Morphology is an "account of form," an account that allows us a rational grasp of the morphe by making internal and external relations intelligible. It seeks to be a general theory of the formative powers of organic structure. The Pre-Darwinian project of rational morphology was to discover the "laws of form," some inherent necessity in the laws which governed morphological process. It sought to construct what was typical in the varieties of form into a system which should not be merely historically determined, but which should be intelligible from a higher and more rational standpoint. (Hans Driesch, 1914, p. 149)
Classical morphology concentrates more on the relations between forms than on the processes that might give rise to them. (eg. morphogenesis) (see also adaptation) Morphology studies the forms of organisms by juxtaposing them and evolving, from this juxtaposition, a standard of comparison. Since the work of Aristotle, who described variation according to "excess or defect," the most obvious standard of comparison has been that of homology.
Goethe seemed to be satisfied that his morphology was both a descriptive one and a causal one. (see explain / describe) For Goethe form -- at least in the sense of archetypal form -- is itself causal, so that form and law can be thought of as identical. It is in this sense that style, for Goethe, rests in the deepest foundations of knowledge, in the very essence of things, insofar as we are permitted to have knowledge of it through visible and tangible gestalts.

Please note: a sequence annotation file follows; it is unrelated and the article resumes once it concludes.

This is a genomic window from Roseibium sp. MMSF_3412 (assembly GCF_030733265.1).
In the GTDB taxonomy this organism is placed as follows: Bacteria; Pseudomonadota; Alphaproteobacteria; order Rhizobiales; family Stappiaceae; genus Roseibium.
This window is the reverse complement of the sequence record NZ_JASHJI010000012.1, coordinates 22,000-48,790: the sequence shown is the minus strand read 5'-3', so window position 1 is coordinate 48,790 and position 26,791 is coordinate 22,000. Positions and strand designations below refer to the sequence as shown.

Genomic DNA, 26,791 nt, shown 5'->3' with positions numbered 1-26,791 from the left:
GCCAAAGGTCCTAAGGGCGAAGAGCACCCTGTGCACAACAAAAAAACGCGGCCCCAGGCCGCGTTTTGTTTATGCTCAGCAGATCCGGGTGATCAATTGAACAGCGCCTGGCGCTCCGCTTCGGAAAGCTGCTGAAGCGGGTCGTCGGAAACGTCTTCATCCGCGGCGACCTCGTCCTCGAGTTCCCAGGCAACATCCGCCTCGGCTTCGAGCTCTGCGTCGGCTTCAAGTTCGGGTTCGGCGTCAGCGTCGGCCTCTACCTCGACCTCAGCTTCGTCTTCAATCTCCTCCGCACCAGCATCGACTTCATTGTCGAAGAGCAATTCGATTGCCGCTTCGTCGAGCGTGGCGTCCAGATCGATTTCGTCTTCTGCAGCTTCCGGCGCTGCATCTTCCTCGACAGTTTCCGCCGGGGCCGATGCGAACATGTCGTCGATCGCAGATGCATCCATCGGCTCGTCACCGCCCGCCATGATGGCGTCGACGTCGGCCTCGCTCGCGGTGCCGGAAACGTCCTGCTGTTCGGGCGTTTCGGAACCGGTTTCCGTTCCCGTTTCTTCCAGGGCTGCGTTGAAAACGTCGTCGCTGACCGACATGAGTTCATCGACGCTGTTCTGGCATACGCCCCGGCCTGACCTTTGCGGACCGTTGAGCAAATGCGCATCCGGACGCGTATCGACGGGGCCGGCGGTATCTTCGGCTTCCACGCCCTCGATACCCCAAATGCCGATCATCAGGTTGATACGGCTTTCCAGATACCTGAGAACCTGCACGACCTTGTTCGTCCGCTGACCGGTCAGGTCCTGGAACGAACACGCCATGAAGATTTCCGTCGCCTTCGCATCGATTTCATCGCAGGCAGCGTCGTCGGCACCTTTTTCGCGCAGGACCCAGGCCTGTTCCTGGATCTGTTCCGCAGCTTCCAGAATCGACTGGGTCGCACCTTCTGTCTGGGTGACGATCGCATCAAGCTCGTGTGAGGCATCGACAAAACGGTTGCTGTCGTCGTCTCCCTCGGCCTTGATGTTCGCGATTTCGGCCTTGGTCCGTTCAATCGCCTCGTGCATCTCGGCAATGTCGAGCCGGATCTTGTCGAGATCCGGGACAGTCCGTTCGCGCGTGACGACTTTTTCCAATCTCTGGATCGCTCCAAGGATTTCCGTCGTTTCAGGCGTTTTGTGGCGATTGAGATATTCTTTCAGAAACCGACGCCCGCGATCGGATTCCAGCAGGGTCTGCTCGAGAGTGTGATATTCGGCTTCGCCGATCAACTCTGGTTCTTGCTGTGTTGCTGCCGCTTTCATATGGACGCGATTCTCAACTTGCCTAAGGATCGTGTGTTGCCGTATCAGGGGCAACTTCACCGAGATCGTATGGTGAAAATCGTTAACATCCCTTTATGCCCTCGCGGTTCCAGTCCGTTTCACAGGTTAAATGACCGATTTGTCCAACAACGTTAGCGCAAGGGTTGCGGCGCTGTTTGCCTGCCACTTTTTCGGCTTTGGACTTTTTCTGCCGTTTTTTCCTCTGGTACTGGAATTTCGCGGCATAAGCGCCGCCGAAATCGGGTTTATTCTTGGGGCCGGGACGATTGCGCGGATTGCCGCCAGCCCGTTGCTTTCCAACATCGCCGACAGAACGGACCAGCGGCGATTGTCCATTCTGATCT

In his descriptions of his experience of the Urpflanze, Goethe set the tone for accounts of natural form as a meeting of the subjective and the objective in a sensuous intellectual intuition. (Ronald H. Brady, "Form and Cause in Goethe's Morphology," in Amrine, F. and Zucker, F. J. eds, Goethe and the Sciences: A Reappraisal, Boston Studies in the Philosophy of Science, vol 97, Dordrecht, 1987.)
But Goethe's concept of "genesis" is not a proto-Darwinian account. It is dynamic, not historical. The transformations by which the various parts of the plant, its sepals, petals, stamens, and so on, originated from the one common archetype, the leaf, is an ideal, not a real genesis. (E. Cassirer, The Problem of Knowledge, p149)